Tuesday, July 2, 2013

Quilted Sunflower

at 4:02 PM
One of my summer goals was to learn how to quilt. Well, I've made quilts before, but they've been basic square-patch quilts. I wanted to get more detailed. Michelley also wanted to learn to quilt this summer, so we made a Pinterest board of ideas. I have three quilt projects I want to complete (preferably by December ~ Earlier if I can make it).

Two baby blankets, and a surprise.

So I started on baby blanket #1. My cousin is pregnant and due in a couple months. Originally she was not telling the gender of the baby, but told me that the colors of the nursery were green and yellow. [Since then, she's had her shower and announced its a darling boy!]

I bought a jelly roll of browns, greens, and blues. And then bought another scrap pack of yellows and oranges. Buying jelly rolls and scrap packs at JoAnn's and Walmart is cheaper than picking out and buying cloth, and it has the added bonus of being already cut up.

There are a lot of cool ideas on how to use jelly rolls in quilts, that I found online. And my original idea was this.

However, when I actually looked at the cloth I'd bought, knowing that baby is a boy, I decided to try something different.

Jelly rolls are good because they have cloth with similar colors scheme and weight. The scrap pack I bought had a different weight, which I noticed changed how it reacted to ironing, pinning, and sewing. It isn't a problem in my design, but keep weights in mind when you're buying cloth to quilt.

Please Note: This is not a craft tutorial. This is a walk-through of what I did, with some tips added in. Due to my haphazard* approach to sewing, I do not give tutorials.

[*I sew without measuring. I usually eye-ball things. I often just "wing" things. When I sew I let my creative intuition take over and while the results are often what I envisioned in the first place, I could not replicate them if asked.]

I found my inspiration here, but she did not give a tutorial either, so I eyeballed. I originally thought I'd make a few small flowers, but ended up with one large one.

I started by pulling out the cloth strips from the jelly roll that I liked best.

Tip: When you buy cloth that has been folded, you need to iron out the creases before you start cutting and sewing.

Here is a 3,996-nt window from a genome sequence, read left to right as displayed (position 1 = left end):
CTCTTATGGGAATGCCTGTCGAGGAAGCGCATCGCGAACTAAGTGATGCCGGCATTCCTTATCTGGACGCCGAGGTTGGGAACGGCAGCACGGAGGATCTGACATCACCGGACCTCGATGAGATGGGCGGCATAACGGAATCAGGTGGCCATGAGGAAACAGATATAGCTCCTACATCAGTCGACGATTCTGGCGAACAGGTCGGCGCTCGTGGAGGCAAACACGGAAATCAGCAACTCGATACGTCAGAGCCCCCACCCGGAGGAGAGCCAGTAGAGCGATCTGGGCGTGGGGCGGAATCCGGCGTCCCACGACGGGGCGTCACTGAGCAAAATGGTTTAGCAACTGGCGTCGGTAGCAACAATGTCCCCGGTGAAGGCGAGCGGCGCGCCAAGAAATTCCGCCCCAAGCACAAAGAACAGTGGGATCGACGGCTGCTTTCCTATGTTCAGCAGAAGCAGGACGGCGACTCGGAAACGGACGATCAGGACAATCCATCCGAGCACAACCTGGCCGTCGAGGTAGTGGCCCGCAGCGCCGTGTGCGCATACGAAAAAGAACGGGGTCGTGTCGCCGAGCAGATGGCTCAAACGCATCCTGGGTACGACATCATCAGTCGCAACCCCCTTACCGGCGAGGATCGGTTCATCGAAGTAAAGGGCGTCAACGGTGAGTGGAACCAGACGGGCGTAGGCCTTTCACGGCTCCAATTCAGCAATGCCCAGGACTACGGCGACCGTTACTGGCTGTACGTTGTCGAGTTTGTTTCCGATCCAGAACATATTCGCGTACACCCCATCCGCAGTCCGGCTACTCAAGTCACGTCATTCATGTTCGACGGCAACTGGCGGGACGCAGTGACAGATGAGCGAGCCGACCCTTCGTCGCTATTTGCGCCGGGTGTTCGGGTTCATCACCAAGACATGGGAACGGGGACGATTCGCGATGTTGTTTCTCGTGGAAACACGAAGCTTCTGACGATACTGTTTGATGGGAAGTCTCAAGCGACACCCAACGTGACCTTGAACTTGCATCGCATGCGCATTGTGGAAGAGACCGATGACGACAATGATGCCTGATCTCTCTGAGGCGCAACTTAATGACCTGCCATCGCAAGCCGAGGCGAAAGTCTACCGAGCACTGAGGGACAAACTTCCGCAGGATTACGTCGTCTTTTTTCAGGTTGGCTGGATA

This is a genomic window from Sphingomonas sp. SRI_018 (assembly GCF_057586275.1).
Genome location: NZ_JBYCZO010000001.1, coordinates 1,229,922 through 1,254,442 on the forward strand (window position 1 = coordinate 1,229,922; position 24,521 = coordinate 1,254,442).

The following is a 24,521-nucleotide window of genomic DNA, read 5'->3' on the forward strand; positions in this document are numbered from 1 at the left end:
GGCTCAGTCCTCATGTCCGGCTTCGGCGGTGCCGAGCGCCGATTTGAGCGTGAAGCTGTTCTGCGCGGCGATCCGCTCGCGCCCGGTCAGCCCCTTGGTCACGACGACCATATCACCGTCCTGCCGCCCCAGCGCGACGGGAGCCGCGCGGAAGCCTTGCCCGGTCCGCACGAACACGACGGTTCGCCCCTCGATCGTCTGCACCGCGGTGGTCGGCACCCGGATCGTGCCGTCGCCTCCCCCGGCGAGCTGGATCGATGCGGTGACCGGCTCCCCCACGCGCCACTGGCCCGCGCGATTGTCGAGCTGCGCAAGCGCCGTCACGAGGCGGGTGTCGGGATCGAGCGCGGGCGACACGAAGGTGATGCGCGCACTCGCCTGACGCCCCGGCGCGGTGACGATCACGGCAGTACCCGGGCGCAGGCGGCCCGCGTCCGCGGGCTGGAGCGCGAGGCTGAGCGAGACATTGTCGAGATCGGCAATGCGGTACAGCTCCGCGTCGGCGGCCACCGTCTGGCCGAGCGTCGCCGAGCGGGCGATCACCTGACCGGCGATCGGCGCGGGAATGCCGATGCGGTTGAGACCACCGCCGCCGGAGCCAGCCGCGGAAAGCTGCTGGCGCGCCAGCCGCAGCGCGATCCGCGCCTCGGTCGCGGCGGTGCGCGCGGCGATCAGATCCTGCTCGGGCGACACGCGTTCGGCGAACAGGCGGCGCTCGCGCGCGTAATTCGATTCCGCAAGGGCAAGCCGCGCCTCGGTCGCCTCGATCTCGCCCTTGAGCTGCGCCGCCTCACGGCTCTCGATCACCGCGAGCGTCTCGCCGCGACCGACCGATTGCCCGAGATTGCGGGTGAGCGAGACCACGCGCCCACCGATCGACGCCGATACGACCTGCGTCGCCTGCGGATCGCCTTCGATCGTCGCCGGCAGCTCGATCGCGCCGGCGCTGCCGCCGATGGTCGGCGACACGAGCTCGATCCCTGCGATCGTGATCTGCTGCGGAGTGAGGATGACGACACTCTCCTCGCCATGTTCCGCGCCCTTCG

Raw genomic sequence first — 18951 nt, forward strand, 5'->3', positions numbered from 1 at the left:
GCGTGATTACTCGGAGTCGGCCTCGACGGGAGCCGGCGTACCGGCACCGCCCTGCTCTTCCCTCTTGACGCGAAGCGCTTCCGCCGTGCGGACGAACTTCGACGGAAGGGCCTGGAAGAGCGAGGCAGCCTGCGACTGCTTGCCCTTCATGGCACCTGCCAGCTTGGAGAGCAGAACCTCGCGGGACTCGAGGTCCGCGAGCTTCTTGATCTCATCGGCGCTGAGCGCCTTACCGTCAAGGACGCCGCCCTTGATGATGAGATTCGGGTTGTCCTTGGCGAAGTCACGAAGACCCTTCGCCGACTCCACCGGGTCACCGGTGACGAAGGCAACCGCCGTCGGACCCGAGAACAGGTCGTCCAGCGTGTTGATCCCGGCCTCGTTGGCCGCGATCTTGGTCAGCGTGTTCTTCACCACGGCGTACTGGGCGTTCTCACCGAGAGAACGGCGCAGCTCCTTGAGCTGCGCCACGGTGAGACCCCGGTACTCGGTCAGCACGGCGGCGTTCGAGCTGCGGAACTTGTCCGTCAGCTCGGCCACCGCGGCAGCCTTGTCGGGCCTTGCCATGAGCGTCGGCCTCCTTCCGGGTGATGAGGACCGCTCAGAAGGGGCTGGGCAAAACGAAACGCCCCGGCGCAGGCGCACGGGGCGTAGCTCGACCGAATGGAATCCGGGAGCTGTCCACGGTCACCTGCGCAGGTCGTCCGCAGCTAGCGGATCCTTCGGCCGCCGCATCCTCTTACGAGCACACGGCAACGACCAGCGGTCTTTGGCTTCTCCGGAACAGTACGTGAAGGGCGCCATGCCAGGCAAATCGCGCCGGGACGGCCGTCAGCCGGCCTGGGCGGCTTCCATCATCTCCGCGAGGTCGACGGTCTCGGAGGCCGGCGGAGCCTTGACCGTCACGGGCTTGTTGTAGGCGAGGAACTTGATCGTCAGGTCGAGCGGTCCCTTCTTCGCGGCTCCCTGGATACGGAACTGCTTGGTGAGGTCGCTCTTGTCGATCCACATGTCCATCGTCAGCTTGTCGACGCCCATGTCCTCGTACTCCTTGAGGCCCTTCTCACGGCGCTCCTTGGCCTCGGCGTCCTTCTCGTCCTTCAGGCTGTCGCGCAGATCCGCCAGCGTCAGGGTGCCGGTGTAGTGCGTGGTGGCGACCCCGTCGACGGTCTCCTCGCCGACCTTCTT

First, I played with paper to see what shape I wanted to make the cloth. Note: I rarely use patterns, unless I'm making them myself, or it's for a specific costume. Mostly, I'm just too lazy. 

Then, I cut the jelly roll strips in half, and then into thirds. 
I started folding them. I used an iron to help make the edges stay, but I kept them pinned as well. 

I started laying them out in a pattern, based on how I liked the colors aligning. I ended up doing a pattern of five. The mixed pattern cloth, yellow (I varied between two different yellows, switching it up every other pattern set), brown, green, and white. 

By laying them out side-by-side I realized that they were going to make a circle bigger than I had originally anticipated. That's when I decided on just one big flower. 

I ended up having had cut exactly enough strips to finish my circle. No, it wasn't planned. I had no idea how big the circle would be, nor how many strips I would need. I was anticipating 17 for a smaller circle, but this ended up taking 6 sets of my pattern, for a total of 30 strips. 

I also used just about every pin I own!

I pinned them together in pattern sets. I left one pin in the top fold, and then used two on each sides to pin the strips together.

Tip: If you iron your folds well, and line them up nicely, it gives you a good guide to sew along. 


The next step is sewing pieces together.

My first stitch! 

Checking the front. 

But if you somehow miss the edge, and have your iron lines puffing up like above... Don't worry! It's an easy fix. 

You don't want this mess on the underside of your quilt design, anyway...  So ironing it flat (front and back!) takes care of both of those problems.

 Nice and flat!

You'll notice that I ironed the backs after sewing together pattern sets. I didn't want to attempt to iron the back after it was one big circle. After ironing, I sewed the sets together, and then ironed again. But this time, I only had the seams to iron.

Now for the middle. This is the hard part. No, really, this is the part I really can't replicate.

I decided to do multiple circles of yellows and oranges to keep with the quilted look.

I made a design choice to go "shabby chic" for a few reasons. The first is that I have problems with circles. (Who doesn't?! Circles are hard to draw, hard to cut, and next to impossible to sew!) The second is that I thought it was cute for a baby's room, and that it went well with the sunflower idea. 
Plus ~ I really enjoy using the surge stitch on my machine. =D

I think it turned out really cute. 

This is my attempt at pinning the circle to the petals. 


This is not the final product, though. Just the hardest part. 

I posed this picture above, but I wanted to point out the blue strip.

My plan is to take that strip and find 2 more types of cloth with the same color but different patterns. Then I'll quilt those together for the background of the baby blanket front. I want some fuzzy/soft cloth for the underside.

I'm not making this a full twin sized blanket. But it won't be teeny-tiny. The idea is that it will be big enough for my cousin's child to use through their toddler years.

So until my hunt for cloth is through, this is where the project stands. I'm pretty impressed with it, though. It's bright and cheery, and makes me smile. It's also my first attempt to quilt a design.


[Addendum: See the finished product here].


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